Despite the public outcry, weary investigators soon found themselves back at square one. "My uncle had known Virgil Starks well, had gone to school with him," Dr. Presley says, "and because of that, he took his death very personally. And like everyone else involved in the investigation, he became very frustrated. He was quoted in the paper at the time, saying 'This killer is the luckiest person I've ever known about. No one sees him, hears him in time, or can identify him in any way.'"

The only good news was that the killings abruptly ended after Starks' death.

Questions bred questions. Would the Phantom strike again? And what kind of man could commit such crimes?

Dr. Grigson, who has interviewed and studied hundreds of murderers during his lengthy career, recently reviewed the facts of the crimes that occurred in his boyhood back yard and offered his thoughts: "The first three attacks," he says, "were obviously committed by someone with a psychopathic personality.

"The attacker was not only cold-blooded but obviously very angry. I suspect a great deal of that anger had to do with rejection he felt from women and, very likely, hostility toward males who had accomplished more with their lives than he had. And while there was apparently a degree of sexual abuse in at least one of the cases, these were not the traditional sex crimes. The killer wasn't in search of sexual gratification. He was venting an incredible degree of anger."

It is, he says, highly unlikely that the same person committed the murder of Virgil Starks. "That one," Grigson surmises, "was either a copycat killing or done by someone with some kind of personal grudge against Starks or his wife."

The greatest difficulty faced by investigators in 1946, he suggests, was that they lacked much of the sophisticated crime-detecting equipment and forensic knowledge now routinely applied to investigations. "I seriously doubt crimes of this nature would go unsolved in today's law enforcement atmosphere," he says.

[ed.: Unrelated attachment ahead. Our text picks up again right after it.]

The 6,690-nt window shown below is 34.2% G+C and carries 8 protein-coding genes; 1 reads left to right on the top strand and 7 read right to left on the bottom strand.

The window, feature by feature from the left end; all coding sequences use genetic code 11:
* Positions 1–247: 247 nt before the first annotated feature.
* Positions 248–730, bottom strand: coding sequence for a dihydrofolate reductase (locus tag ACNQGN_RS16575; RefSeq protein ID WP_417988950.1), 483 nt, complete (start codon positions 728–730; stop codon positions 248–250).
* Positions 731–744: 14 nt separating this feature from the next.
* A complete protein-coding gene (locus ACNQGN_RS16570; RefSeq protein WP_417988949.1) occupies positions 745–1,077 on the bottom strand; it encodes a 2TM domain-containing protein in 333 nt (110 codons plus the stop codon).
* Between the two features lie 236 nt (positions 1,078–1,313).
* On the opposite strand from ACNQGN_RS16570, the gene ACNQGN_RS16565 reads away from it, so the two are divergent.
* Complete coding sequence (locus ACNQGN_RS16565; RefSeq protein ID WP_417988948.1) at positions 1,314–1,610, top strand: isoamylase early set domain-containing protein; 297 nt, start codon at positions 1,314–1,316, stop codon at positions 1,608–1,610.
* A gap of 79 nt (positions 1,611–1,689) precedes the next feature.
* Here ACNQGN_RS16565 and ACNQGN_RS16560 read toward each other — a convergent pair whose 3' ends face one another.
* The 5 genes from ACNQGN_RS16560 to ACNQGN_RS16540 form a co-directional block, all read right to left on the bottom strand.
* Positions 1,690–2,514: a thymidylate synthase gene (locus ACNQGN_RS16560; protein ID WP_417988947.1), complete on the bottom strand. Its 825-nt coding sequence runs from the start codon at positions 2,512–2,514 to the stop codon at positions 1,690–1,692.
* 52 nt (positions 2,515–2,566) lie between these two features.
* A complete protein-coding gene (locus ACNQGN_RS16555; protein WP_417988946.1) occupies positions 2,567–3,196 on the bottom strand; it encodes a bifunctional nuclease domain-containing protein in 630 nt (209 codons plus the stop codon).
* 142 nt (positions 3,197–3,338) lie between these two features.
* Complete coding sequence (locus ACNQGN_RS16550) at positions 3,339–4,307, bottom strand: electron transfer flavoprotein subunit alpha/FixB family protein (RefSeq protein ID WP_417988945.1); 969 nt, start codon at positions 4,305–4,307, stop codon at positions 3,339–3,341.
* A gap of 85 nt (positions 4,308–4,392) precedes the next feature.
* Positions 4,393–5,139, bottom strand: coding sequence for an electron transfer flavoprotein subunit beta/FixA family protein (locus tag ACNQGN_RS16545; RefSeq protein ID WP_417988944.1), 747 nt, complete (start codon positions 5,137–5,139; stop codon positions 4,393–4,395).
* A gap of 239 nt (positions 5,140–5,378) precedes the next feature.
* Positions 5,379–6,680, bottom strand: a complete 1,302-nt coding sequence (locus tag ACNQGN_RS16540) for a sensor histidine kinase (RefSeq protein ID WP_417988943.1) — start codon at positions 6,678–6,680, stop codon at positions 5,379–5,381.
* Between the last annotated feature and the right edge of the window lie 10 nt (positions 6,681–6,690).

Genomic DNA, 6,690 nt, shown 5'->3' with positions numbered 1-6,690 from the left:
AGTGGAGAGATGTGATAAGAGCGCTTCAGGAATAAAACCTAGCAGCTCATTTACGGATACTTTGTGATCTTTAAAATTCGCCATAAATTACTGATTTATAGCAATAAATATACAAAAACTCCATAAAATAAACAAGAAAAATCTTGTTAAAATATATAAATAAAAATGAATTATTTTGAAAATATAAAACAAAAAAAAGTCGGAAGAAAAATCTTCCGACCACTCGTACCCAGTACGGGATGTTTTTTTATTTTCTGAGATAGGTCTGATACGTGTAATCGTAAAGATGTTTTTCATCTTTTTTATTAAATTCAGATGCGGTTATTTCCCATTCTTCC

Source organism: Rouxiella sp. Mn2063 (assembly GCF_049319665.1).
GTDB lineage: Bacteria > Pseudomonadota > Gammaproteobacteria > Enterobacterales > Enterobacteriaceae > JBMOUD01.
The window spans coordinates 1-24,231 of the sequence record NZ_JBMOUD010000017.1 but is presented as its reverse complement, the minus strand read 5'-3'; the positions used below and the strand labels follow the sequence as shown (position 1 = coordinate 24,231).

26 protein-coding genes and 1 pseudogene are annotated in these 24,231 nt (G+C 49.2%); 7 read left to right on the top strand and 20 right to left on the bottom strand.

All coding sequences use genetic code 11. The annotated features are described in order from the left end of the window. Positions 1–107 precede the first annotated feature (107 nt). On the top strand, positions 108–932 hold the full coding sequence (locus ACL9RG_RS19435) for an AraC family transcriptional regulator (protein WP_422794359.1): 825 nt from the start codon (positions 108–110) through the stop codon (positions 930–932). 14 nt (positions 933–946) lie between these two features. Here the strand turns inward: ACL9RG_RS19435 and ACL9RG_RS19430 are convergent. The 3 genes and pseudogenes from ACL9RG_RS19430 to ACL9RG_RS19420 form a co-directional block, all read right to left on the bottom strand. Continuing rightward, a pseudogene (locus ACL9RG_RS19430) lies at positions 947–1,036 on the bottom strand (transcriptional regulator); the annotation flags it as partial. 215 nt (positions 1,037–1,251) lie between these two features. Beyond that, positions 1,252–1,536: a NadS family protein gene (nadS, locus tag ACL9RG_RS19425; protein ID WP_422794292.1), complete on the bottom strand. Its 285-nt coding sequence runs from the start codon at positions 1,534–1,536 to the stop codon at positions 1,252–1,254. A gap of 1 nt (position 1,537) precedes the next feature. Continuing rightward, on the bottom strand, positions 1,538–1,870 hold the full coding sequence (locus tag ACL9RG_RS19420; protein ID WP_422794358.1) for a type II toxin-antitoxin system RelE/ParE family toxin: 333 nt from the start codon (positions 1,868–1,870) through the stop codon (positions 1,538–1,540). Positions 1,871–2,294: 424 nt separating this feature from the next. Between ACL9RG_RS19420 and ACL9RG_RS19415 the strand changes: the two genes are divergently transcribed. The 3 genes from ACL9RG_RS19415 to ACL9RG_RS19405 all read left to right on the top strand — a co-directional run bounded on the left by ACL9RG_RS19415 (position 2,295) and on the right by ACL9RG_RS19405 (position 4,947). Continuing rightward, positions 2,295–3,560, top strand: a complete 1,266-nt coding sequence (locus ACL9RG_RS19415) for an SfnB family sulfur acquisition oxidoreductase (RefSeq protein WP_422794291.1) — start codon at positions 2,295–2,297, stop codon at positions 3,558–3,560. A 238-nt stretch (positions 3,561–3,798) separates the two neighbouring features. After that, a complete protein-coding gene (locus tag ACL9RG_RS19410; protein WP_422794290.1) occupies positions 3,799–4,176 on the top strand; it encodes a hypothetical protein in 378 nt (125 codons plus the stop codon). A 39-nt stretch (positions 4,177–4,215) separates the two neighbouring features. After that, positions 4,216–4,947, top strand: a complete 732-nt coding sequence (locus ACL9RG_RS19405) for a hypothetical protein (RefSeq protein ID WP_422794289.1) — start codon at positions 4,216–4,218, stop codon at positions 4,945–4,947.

Back then, however, lawmen had no expertly produced "profiles" to suggest who they might look for. Still, rumors of suspects ran rampant, and hundreds of dead-end leads were investigated. The son of a prominent Texarkana family was abruptly sent off to boarding school, causing whispered speculation that he was being hidden from law enforcement. That the murders ceased after he left only fueled gossip that he was responsible for the crimes. Calls even came in suggesting that a local policeman--and a downtown feed-store owner, and a gas-station attendant--might have committed the crimes. A German prisoner of war was questioned. One disgruntled taxpayer phoned to suggest that a local agent for the Internal Revenue Service had committed the murders. Virtually, anyone walking the streets after dark was stopped by police and interrogated.

And, of course, there was a steady stream of "confessions." Among the confessors was a Missouri Pacific section hand who wrote to the governor, admitting to the killings--and also challenged FBI director J. Edgar Hoover and President Harry Truman to duels. An 18-year-old University of Arkansas student took his own life, leaving a note confessing to the Texarkana murders. Investigators were never able to link the teen-ager, who had suffered from mental problems for some time, to the crimes.

Late one spring evening, Tillman Johnson remembers, he received an urgent call from the police chief in Shreveport, urging that he get there as quickly as possible. An out-of-town patron of one of the city's bars, the deputy was told, had just admitted to the Phantom murders. The man had been talking about the crimes throughout a boozy evening, unaware that among his drinking companions was a reporter from the local newspaper. Seeing the possibility of the story of a lifetime, the journalist had begun buying the man drinks. Finally, in response to the generosity, the stranger had told, in detail, how he had committed the crimes. The reporter then telephoned the police, and the man was soon arrested.